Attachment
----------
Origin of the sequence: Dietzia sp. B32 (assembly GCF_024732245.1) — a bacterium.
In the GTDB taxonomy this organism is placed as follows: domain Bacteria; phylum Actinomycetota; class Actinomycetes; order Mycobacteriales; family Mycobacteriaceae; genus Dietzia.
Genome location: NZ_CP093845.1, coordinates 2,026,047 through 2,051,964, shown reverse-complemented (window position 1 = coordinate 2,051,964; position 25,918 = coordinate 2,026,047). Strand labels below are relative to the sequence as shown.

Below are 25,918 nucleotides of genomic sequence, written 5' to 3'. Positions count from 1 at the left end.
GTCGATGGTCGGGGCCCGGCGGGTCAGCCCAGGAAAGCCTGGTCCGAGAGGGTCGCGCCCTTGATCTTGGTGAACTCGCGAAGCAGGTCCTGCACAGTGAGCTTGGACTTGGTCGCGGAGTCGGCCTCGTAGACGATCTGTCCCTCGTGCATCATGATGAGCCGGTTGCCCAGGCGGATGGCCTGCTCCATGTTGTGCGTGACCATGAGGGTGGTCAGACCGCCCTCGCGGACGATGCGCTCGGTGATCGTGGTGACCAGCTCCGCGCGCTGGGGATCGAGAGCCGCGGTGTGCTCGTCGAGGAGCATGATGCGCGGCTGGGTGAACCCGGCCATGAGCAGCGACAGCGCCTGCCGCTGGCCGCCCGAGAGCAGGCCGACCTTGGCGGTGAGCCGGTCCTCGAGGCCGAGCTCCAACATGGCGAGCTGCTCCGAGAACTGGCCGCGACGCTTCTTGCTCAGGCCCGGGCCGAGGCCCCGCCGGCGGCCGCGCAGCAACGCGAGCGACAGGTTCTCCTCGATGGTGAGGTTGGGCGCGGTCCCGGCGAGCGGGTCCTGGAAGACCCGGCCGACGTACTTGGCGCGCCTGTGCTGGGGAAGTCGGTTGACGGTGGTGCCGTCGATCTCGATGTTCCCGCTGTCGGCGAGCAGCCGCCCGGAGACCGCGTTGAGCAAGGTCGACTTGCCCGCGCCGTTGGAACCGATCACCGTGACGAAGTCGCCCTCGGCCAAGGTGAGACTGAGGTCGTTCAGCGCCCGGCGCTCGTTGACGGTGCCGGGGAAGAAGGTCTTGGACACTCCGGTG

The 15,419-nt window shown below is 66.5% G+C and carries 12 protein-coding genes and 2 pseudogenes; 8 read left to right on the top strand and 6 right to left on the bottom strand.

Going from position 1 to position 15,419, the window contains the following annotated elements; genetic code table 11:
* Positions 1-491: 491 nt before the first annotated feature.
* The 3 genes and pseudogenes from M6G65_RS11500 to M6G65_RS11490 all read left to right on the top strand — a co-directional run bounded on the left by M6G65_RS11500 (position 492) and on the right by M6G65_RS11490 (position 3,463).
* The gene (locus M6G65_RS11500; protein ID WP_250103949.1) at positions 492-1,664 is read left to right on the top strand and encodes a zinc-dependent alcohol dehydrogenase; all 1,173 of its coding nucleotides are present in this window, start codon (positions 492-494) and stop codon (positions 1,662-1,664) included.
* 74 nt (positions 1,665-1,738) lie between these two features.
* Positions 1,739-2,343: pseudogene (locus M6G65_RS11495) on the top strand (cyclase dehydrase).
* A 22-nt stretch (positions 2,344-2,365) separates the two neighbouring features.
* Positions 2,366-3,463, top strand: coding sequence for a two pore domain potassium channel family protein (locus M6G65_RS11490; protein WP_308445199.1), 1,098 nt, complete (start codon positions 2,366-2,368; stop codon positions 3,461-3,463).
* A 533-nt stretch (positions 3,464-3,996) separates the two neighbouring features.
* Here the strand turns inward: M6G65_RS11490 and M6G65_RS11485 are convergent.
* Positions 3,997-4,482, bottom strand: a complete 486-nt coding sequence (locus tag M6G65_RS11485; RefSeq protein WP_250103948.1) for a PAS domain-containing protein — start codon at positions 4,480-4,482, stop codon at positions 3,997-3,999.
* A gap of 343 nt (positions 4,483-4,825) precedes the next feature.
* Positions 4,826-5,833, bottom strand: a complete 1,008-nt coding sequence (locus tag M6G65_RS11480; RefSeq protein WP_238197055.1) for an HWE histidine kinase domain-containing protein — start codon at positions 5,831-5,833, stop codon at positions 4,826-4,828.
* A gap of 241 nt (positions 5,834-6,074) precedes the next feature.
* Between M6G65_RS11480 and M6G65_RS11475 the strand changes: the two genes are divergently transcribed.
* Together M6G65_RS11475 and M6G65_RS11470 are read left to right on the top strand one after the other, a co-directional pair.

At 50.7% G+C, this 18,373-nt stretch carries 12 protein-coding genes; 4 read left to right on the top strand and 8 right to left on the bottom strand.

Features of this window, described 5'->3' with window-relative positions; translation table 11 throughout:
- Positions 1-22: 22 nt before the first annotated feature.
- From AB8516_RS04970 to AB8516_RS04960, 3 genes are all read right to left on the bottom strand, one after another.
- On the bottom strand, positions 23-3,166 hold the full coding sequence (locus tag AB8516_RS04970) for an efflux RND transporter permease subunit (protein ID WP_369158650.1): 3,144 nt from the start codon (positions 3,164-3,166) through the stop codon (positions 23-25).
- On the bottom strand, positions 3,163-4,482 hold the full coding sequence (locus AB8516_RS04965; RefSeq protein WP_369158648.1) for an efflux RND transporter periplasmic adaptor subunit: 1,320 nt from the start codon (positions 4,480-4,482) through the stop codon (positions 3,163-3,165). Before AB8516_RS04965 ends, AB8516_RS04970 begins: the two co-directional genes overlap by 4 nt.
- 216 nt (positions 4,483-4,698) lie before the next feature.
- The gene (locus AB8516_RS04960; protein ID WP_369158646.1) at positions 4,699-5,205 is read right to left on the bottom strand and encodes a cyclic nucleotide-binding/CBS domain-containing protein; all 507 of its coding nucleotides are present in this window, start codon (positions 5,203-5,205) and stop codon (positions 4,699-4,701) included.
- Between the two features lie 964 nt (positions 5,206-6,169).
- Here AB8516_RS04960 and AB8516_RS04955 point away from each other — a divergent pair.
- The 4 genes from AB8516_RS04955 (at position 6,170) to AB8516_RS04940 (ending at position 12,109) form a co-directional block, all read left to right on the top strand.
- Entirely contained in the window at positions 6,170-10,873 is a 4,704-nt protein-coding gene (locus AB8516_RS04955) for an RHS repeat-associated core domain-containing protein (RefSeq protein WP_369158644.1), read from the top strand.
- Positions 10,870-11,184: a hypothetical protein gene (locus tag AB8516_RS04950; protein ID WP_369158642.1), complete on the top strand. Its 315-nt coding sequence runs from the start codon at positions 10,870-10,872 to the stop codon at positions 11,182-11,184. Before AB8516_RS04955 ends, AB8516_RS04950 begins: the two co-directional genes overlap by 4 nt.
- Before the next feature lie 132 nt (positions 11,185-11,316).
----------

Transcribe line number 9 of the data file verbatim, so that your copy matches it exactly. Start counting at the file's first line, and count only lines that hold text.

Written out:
* The 3 genes and pseudogenes from M6G65_RS11500 to M6G65_RS11490 all read left to right on the top strand — a co-directional run bounded on the left by M6G65_RS11500 (position 492) and on the right by M6G65_RS11490 (position 3,463).